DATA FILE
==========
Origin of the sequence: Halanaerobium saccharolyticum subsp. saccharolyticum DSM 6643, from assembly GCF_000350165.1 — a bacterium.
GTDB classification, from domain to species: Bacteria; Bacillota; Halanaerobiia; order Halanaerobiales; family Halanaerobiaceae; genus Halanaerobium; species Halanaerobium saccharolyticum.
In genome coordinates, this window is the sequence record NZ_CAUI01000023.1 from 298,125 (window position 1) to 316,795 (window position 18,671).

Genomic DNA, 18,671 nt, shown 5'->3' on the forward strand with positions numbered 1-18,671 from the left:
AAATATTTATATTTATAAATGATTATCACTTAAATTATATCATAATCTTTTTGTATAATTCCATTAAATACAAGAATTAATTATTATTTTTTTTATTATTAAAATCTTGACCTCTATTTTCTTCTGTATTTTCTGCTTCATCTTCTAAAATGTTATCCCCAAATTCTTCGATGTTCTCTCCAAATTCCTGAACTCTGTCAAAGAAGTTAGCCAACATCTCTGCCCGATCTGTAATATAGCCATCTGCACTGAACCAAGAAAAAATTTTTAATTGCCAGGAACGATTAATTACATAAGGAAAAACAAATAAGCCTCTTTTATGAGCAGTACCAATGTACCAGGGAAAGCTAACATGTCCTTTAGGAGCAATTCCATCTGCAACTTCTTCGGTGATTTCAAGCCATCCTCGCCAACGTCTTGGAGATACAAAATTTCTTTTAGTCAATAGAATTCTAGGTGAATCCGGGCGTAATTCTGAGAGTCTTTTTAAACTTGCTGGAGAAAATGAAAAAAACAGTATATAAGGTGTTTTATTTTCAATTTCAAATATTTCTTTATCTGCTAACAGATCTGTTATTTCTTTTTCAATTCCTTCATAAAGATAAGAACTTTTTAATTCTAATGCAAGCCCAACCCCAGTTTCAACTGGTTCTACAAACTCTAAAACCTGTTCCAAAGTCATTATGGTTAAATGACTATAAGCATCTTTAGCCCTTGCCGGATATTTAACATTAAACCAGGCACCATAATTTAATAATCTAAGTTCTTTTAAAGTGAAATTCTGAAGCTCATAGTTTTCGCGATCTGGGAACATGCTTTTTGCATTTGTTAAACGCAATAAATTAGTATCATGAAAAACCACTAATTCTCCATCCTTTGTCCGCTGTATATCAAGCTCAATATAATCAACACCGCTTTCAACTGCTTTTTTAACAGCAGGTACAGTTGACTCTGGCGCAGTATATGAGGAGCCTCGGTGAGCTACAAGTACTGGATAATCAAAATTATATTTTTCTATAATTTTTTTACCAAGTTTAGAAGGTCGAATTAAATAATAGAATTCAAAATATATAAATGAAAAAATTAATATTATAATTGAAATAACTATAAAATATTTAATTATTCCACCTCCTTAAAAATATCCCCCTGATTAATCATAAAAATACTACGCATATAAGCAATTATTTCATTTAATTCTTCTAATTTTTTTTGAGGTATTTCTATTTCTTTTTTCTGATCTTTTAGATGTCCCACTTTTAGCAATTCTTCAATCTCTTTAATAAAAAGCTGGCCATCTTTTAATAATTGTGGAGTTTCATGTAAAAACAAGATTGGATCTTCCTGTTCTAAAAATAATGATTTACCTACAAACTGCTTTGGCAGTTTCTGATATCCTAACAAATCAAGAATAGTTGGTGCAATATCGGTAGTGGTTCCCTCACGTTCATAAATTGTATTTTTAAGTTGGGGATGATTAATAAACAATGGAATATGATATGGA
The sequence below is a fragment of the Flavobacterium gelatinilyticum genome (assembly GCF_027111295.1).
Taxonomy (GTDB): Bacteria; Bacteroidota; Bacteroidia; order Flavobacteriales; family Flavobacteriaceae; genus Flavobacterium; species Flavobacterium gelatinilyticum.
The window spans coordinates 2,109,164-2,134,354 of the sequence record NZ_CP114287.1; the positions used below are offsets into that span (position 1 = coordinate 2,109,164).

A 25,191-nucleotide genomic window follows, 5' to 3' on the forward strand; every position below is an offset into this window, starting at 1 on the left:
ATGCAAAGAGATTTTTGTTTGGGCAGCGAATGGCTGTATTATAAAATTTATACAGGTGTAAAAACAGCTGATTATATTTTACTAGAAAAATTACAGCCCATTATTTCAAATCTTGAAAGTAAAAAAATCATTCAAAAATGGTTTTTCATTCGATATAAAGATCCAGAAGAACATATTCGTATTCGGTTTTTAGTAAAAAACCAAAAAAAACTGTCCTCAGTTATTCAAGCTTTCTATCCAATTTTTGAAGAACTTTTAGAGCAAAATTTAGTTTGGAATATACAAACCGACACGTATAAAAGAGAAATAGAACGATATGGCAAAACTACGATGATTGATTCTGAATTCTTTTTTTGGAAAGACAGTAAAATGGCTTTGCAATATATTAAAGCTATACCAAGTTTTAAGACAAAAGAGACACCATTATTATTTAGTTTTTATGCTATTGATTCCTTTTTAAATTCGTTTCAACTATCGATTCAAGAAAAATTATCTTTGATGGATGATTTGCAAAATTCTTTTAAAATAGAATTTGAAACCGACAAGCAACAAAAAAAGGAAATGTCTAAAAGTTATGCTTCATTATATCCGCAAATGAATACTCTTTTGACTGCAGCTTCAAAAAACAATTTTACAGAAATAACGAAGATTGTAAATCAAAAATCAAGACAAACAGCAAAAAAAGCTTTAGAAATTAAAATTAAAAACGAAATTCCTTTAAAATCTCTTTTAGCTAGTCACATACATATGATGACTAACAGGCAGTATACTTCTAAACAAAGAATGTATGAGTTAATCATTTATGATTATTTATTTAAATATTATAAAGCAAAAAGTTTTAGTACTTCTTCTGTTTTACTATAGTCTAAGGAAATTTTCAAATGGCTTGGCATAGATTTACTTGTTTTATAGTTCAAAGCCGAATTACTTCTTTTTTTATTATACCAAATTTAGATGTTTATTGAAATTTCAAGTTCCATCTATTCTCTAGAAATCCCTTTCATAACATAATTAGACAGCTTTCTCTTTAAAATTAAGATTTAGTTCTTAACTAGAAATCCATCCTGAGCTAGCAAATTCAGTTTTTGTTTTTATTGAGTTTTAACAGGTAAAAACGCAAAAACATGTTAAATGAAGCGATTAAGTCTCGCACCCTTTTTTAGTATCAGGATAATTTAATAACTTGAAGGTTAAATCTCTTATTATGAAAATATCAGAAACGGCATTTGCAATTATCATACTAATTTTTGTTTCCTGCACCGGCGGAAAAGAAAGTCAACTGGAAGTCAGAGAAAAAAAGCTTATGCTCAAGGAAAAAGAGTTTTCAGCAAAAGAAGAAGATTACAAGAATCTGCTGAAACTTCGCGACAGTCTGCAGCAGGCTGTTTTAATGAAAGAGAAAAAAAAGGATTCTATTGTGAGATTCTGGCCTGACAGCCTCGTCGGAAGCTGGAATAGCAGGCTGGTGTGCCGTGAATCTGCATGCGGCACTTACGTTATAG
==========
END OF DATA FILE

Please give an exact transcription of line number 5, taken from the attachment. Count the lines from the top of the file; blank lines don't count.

AAATATTTATATTTATAAATGATTATCACTTAAATTATATCATAATCTTTTTGTATAATTCCATTAAATACAAGAATTAATTATTATTTTTTTTATTATTAAAATCTTGACCTCTATTTTCTTCTGTATTTTCTGCTTCATCTTCTAAAATGTTATCCCCAAATTCTTCGATGTTCTCTCCAAATTCCTGAACTCTGTCAAAGAAGTTAGCCAACATCTCTGCCCGATCTGTAATATAGCCATCTGCACTGAACCAAGAAAAAATTTTTAATTGCCAGGAACGATTAATTACATAAGGAAAAACAAATAAGCCTCTTTTATGAGCAGTACCAATGTACCAGGGAAAGCTAACATGTCCTTTAGGAGCAATTCCATCTGCAACTTCTTCGGTGATTTCAAGCCATCCTCGCCAACGTCTTGGAGATACAAAATTTCTTTTAGTCAATAGAATTCTAGGTGAATCCGGGCGTAATTCTGAGAGTCTTTTTAAACTTGCTGGAGAAAATGAAAAAAACAGTATATAAGGTGTTTTATTTTCAATTTCAAATATTTCTTTATCTGCTAACAGATCTGTTATTTCTTTTTCAATTCCTTCATAAAGATAAGAACTTTTTAATTCTAATGCAAGCCCAACCCCAGTTTCAACTGGTTCTACAAACTCTAAAACCTGTTCCAAAGTCATTATGGTTAAATGACTATAAGCATCTTTAGCCCTTGCCGGATATTTAACATTAAACCAGGCACCATAATTTAATAATCTAAGTTCTTTTAAAGTGAAATTCTGAAGCTCATAGTTTTCGCGATCTGGGAACATGCTTTTTGCATTTGTTAAACGCAATAAATTAGTATCATGAAAAACCACTAATTCTCCATCCTTTGTCCGCTGTATATCAAGCTCAATATAATCAACACCGCTTTCAACTGCTTTTTTAACAGCAGGTACAGTTGACTCTGGCGCAGTATATGAGGAGCCTCGGTGAGCTACAAGTACTGGATAATCAAAATTATATTTTTCTATAATTTTTTTACCAAGTTTAGAAGGTCGAATTAAATAATAGAATTCAAAATATATAAATGAAAAAATTAATATTATAATTGAAATAACTATAAAATATTTAATTATTCCACCTCCTTAAAAATATCCCCCTGATTAATCATAAAAATACTACGCATATAAGCAATTATTTCATTTAATTCTTCTAATTTTTTTTGAGGTATTTCTATTTCTTTTTTCTGATCTTTTAGATGTCCCACTTTTAGCAATTCTTCAATCTCTTTAATAAAAAGCTGGCCATCTTTTAATAATTGTGGAGTTTCATGTAAAAACAAGATTGGATCTTCCTGTTCTAAAAATAATGATTTACCTACAAACTGCTTTGGCAGTTTCTGATATCCTAACAAATCAAGAATAGTTGGTGCAATATCGGTAGTGGTTCCCTCACGTTCATAAATTGTATTTTTAAGTTGGGGATGATTAATAAACAATGGAATATGATATGGA